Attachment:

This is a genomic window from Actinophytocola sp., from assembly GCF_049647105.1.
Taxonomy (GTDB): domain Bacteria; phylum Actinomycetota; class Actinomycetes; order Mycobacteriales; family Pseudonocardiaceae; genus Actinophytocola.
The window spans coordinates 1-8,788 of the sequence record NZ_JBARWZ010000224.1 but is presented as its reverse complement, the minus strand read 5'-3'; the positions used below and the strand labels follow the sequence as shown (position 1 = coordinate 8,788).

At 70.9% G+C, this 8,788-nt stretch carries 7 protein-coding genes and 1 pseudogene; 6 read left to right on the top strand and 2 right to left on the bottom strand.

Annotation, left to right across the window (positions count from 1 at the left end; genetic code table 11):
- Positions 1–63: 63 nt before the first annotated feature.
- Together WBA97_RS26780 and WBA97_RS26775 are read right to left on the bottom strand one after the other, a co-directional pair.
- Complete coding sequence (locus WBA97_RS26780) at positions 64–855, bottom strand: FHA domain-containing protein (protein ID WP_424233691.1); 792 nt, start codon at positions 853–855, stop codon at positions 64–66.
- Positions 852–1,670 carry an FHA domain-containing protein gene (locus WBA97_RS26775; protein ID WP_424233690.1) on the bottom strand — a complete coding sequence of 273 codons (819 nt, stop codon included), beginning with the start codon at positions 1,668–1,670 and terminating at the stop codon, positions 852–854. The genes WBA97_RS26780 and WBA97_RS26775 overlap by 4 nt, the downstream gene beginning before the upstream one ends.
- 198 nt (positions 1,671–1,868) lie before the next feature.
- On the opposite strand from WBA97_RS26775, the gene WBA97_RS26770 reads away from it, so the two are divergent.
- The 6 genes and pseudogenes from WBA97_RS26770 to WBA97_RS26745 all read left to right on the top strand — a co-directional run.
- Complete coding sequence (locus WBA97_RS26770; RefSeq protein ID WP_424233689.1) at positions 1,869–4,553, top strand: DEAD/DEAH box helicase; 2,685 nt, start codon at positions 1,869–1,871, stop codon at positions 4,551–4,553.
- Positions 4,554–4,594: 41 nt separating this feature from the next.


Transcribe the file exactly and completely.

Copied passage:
This is a genomic window from Actinophytocola sp., from assembly GCF_049647105.1.
Taxonomy (GTDB): domain Bacteria; phylum Actinomycetota; class Actinomycetes; order Mycobacteriales; family Pseudonocardiaceae; genus Actinophytocola.
The window spans coordinates 1-8,788 of the sequence record NZ_JBARWZ010000224.1 but is presented as its reverse complement, the minus strand read 5'-3'; the positions used below and the strand labels follow the sequence as shown (position 1 = coordinate 8,788).

At 70.9% G+C, this 8,788-nt stretch carries 7 protein-coding genes and 1 pseudogene; 6 read left to right on the top strand and 2 right to left on the bottom strand.

Annotation, left to right across the window (positions count from 1 at the left end; genetic code table 11):
- Positions 1–63: 63 nt before the first annotated feature.
- Together WBA97_RS26780 and WBA97_RS26775 are read right to left on the bottom strand one after the other, a co-directional pair.
- Complete coding sequence (locus WBA97_RS26780) at positions 64–855, bottom strand: FHA domain-containing protein (protein ID WP_424233691.1); 792 nt, start codon at positions 853–855, stop codon at positions 64–66.
- Positions 852–1,670 carry an FHA domain-containing protein gene (locus WBA97_RS26775; protein ID WP_424233690.1) on the bottom strand — a complete coding sequence of 273 codons (819 nt, stop codon included), beginning with the start codon at positions 1,668–1,670 and terminating at the stop codon, positions 852–854. The genes WBA97_RS26780 and WBA97_RS26775 overlap by 4 nt, the downstream gene beginning before the upstream one ends.
- 198 nt (positions 1,671–1,868) lie before the next feature.
- On the opposite strand from WBA97_RS26775, the gene WBA97_RS26770 reads away from it, so the two are divergent.
- The 6 genes and pseudogenes from WBA97_RS26770 to WBA97_RS26745 all read left to right on the top strand — a co-directional run.
- Complete coding sequence (locus WBA97_RS26770; RefSeq protein ID WP_424233689.1) at positions 1,869–4,553, top strand: DEAD/DEAH box helicase; 2,685 nt, start codon at positions 1,869–1,871, stop codon at positions 4,551–4,553.
- Positions 4,554–4,594: 41 nt separating this feature from the next.